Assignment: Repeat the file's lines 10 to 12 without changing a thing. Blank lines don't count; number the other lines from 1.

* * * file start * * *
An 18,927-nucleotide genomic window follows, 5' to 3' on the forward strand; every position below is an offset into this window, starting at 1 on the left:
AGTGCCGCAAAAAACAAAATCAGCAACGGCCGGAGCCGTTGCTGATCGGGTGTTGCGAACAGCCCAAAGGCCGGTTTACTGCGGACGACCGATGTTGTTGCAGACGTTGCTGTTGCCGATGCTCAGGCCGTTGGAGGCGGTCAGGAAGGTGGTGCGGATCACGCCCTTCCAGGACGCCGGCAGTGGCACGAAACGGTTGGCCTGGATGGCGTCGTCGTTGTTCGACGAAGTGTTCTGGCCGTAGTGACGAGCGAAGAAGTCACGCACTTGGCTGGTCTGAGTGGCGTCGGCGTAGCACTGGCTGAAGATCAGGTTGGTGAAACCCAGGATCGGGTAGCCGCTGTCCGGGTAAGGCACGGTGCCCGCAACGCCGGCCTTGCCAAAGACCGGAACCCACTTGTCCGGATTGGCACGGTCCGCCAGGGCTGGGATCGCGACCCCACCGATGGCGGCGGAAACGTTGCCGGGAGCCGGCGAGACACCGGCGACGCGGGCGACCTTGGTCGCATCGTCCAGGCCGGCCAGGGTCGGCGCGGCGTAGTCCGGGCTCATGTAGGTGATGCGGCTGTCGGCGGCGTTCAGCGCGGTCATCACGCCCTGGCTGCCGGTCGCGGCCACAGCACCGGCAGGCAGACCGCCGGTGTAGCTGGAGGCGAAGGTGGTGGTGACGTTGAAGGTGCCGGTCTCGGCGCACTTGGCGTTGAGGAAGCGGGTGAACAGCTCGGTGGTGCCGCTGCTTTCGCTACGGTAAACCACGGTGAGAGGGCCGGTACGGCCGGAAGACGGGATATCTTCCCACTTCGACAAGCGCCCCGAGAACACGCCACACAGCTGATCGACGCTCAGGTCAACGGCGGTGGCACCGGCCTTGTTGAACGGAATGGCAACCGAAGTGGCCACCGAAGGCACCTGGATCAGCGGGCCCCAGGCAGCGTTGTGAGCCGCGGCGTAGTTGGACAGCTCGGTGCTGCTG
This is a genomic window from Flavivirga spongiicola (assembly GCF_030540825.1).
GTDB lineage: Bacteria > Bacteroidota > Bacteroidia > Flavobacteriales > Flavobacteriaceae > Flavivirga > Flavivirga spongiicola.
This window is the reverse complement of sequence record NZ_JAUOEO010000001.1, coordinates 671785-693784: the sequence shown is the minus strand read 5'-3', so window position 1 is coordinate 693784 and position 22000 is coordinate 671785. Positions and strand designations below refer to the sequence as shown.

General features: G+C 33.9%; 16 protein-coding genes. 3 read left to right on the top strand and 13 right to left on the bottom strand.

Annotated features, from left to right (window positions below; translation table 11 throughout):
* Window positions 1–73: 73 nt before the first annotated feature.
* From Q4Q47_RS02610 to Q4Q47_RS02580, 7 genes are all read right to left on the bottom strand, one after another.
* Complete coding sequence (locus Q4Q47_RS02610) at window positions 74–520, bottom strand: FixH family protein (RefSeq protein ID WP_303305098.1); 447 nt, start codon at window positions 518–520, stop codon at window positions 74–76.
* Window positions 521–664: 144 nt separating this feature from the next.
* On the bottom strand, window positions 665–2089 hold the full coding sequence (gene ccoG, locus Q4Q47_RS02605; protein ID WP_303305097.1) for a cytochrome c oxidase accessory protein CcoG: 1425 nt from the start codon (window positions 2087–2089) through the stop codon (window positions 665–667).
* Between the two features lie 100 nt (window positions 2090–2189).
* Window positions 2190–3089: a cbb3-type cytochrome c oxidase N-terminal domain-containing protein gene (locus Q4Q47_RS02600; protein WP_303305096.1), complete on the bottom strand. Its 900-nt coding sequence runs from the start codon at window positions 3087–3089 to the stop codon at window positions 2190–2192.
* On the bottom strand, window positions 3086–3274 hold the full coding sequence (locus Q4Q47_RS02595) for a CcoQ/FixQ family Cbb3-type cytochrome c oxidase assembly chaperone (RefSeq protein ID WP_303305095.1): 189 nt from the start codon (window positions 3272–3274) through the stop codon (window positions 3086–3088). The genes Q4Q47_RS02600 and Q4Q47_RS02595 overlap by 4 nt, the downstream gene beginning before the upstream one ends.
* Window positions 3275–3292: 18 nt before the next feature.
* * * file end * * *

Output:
* Complete coding sequence (locus Q4Q47_RS02610) at window positions 74–520, bottom strand: FixH family protein (RefSeq protein ID WP_303305098.1); 447 nt, start codon at window positions 518–520, stop codon at window positions 74–76.
* Window positions 521–664: 144 nt separating this feature from the next.
* On the bottom strand, window positions 665–2089 hold the full coding sequence (gene ccoG, locus Q4Q47_RS02605; protein ID WP_303305097.1) for a cytochrome c oxidase accessory protein CcoG: 1425 nt from the start codon (window positions 2087–2089) through the stop codon (window positions 665–667).